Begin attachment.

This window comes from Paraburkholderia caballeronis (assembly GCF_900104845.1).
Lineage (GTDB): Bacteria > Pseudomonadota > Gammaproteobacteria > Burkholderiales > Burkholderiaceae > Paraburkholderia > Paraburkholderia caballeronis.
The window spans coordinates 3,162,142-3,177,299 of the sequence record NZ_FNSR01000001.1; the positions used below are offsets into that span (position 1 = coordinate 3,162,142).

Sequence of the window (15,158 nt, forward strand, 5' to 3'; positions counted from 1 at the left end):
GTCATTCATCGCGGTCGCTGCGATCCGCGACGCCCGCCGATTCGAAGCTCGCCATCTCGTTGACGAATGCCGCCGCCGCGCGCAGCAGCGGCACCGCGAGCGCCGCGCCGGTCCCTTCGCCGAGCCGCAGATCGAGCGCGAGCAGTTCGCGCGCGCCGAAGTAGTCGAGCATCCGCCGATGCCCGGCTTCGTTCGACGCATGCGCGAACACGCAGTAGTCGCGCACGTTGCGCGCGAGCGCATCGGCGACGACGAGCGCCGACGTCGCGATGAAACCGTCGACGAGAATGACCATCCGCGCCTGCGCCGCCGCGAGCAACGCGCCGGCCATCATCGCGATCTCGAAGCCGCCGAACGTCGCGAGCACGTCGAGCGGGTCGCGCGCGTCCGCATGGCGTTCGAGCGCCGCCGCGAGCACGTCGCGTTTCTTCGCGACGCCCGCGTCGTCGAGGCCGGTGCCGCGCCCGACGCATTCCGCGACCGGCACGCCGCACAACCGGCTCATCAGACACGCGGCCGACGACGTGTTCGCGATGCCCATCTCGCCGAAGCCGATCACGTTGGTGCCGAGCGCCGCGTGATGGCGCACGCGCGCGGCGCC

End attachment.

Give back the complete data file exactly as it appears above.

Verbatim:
This window comes from Paraburkholderia caballeronis (assembly GCF_900104845.1).
Lineage (GTDB): Bacteria > Pseudomonadota > Gammaproteobacteria > Burkholderiales > Burkholderiaceae > Paraburkholderia > Paraburkholderia caballeronis.
The window spans coordinates 3,162,142-3,177,299 of the sequence record NZ_FNSR01000001.1; the positions used below are offsets into that span (position 1 = coordinate 3,162,142).

Sequence of the window (15,158 nt, forward strand, 5' to 3'; positions counted from 1 at the left end):
GTCATTCATCGCGGTCGCTGCGATCCGCGACGCCCGCCGATTCGAAGCTCGCCATCTCGTTGACGAATGCCGCCGCCGCGCGCAGCAGCGGCACCGCGAGCGCCGCGCCGGTCCCTTCGCCGAGCCGCAGATCGAGCGCGAGCAGTTCGCGCGCGCCGAAGTAGTCGAGCATCCGCCGATGCCCGGCTTCGTTCGACGCATGCGCGAACACGCAGTAGTCGCGCACGTTGCGCGCGAGCGCATCGGCGACGACGAGCGCCGACGTCGCGATGAAACCGTCGACGAGAATGACCATCCGCGCCTGCGCCGCCGCGAGCAACGCGCCGGCCATCATCGCGATCTCGAAGCCGCCGAACGTCGCGAGCACGTCGAGCGGGTCGCGCGCGTCCGCATGGCGTTCGAGCGCCGCCGCGAGCACGTCGCGTTTCTTCGCGACGCCCGCGTCGTCGAGGCCGGTGCCGCGCCCGACGCATTCCGCGACCGGCACGCCGCACAACCGGCTCATCAGACACGCGGCCGACGACGTGTTCGCGATGCCCATCTCGCCGAAGCCGATCACGTTGGTGCCGAGCGCCGCGTGATGGCGCACGCGCGCGGCGCC